Posted by BRUNO
Wed Nov 28, 2007 1:41 pm
Ok..I hope this will definetely answer most of your questions here about impedance etc.. It may be long and I hope my English won’t be too bad on this
First stop thinking that impedance is difficult to understand …it is not or I would not get it either
-STEREO OR MONO ?
– this is one of the things that leads to mistakes ..so what is stereo ? A simple answer would be that mono is one signal path and stereo is two …
you don’t really need more here..just treat your stereo rig the same as TWO mono one..you will have to do twice the cabinet wiring job…as far as amp and cabs are concerned you should have no shared part between the two… exception being those stereo power amps and stereo cabs ..so if you have those just imagine that it is two amps or cabs glued together and it should help ..more on this later .
4 ,8 ,16 ohms CABS and TOTAL LOAD
As we’re talking about a mono amp it is obvious that if I use more than one cab they will work together and become almost like one because the same signal will be directed to those two cabs..this is where what we call TOTAL load apply …
Every speaker do have an impedance..all the speakers of ONE cab wired together are also equal to an impedance value ..this one is the IMPORTANT one for you..you don’t really need to bother with what’s inside if you bought a cab in a shop ..what you need to know is the impedance of the cab itself..it will most of the time be 16 or 8 ohms
( rarely 4 ohms)
Now you guess it if you have only one 8 ohms cab you must adjust your amp to 8 ohms on its impedance selector..or use the 8 ohms out (more on this later)
The problem appears when using more than one cab .. it will again be most of the time 2 cabs…
A few things to avoid :
1. using an odd number of cabs..like 3… not a good idea
2. mixing two cabs of DIFFERENT impedance..not good either
So how do we found this TOTAL load number when using (most of the time again ) two cabs ? Well this is easy… just use this formula :
IMPEDANCE of ONE CAB DIVIDED BY THE NUMBER OF CABS
ex: two 16 ohms cab = 8 ohms total load
two 8 ohms cab = 4 ohms total load
You will probably never be confronted with other “mixing cabs” prob…
This is called using two cabs in parallel ..Series is a different thing and better forget about it cause again it will probably never have to be applied in your system except for inside wiring of a 4 x 12 which is another subject .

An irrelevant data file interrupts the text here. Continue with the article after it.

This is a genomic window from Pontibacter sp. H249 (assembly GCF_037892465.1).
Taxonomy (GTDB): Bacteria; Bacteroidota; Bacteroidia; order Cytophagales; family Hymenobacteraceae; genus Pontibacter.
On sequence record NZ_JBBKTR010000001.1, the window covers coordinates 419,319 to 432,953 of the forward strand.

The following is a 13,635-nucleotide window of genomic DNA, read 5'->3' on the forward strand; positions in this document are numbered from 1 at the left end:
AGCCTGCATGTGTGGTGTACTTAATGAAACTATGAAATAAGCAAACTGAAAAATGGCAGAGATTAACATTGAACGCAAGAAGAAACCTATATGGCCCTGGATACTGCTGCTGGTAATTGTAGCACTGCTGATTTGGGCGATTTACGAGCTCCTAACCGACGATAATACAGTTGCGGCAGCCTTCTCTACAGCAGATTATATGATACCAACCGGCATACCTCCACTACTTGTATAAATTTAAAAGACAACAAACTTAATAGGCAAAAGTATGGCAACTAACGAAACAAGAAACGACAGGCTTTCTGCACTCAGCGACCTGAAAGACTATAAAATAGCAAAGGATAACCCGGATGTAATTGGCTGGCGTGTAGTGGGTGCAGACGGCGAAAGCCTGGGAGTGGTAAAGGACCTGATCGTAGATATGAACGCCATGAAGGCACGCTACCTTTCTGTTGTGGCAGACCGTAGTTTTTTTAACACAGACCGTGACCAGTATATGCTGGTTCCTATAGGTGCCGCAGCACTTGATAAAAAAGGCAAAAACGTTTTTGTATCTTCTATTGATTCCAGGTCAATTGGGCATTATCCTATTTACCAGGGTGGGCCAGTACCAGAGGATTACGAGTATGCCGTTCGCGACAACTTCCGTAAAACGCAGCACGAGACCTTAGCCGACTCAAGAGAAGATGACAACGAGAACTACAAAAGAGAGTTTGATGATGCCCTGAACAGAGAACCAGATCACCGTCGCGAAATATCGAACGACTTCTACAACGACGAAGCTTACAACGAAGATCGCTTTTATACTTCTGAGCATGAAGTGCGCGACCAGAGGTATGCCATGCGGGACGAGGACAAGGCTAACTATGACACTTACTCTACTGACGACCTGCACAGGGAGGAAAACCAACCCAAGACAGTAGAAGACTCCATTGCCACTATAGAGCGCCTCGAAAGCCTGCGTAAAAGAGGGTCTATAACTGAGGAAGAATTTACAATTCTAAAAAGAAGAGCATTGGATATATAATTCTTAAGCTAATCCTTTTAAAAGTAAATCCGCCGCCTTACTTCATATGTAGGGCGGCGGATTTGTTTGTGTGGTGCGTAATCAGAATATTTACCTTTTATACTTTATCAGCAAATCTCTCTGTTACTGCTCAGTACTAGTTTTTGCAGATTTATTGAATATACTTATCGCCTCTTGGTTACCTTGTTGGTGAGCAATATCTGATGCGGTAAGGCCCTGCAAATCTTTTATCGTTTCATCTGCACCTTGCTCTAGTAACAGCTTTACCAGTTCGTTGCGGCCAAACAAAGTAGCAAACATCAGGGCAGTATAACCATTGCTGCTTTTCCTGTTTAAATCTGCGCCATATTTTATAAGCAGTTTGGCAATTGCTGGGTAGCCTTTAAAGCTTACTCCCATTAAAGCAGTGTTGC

NOW I WANT TO PLUG THEM IN … 4 , 8 ,16 Ohms labels ..I EVEN SEE THEM TWICE ON THE BACK OF THE AMP DAMN
Now this is by far THE problem most people have …on one side you have those old Marshall amps with no specific labelling on speaker outputs..and that impedance selector..if you still don’t know where to set it ,at least you know where to plug the cabs ..Now enters the amp with multiple outputs ,some being labelled with similar numbers (4 and 8 most of the time). If you want for once to understand this properly some cleaning in your mind must be done ..And the first thing to do is to imprint in your mind that a (mono) amp DO NOT have several outputs of the same type (4,8,16ohms) ..but ONLY one … repeat it 100 times to be sure you get it
Now you’re going to ask why the hell do I see twice 8 ohms (for ex) on my OD100 …For a simple reason..The manufacturer thought that you may want/need to use more than one cab on this UNIQUE 8 ohms tap of the output tranny of your amp…BECAUSE as seen before you have TWO 16 ohms cabinets you want to use and that EQUALS to 8 ohms TOTAL LOAD
So he was nice enough to install TWO 1/4 jack on the one and ONLY ONE 8 ohms outs ..yes those 1/4 are wired together in parallel to the SAME wire inside the amp .
8 Ohms here being the TOTAL load . So we are going to plug our TWO 16 ohms cabs into the TWO 1/4’s labelled 8 ohms . Those two work together and are NOT USED as DISCRETE 8 ohms outs in this situation cause again this is NOT what they are .
It must be noted here that unless one out is labelled ” USE FIRST ” as on some VHT you can use randomly any of the two 8 ohms labelled 1/4’s when using only ONE 8 ohms cab .
So now back to the Stereo thing..If you have a stereo power amp you will find that it has twice this serie of 1/4’s ..or two impedance selector..if it doesn’t it is probably a mono amp and you’ve been ripped off
A stereo cab will have or NOT a switch to go from mono to stereo.
Some 2 x 12 cabs use CONTACT 1/4 to do the switching.it means that both speakers are connected together unless you plug into the second input which have the effect of separating the two speakers
NEVER use two amps in a cab switched to mono … You will fry everything
An ex of stereo cab:
-Marshall 1960 :
– it has a switch ..so set it accordingly
– if using stereo it will virtually become two 8 ohms cabs . NOTHING ELSE
– If used mono you got the choice of two impedance value for the cab
16 ohms or 4 ohms .You have the choice here so use what your amp offers..if it offers both use what you think sounds the best .
That should cover most of it ..of course there are some situations where it will be different but you will unlikely encounter something different than what is explained here .I hope it was not unclear ..read it again and at the end you will realize that is it much more simple to apply than explain .
If something is unclear or if you have more questions just let us know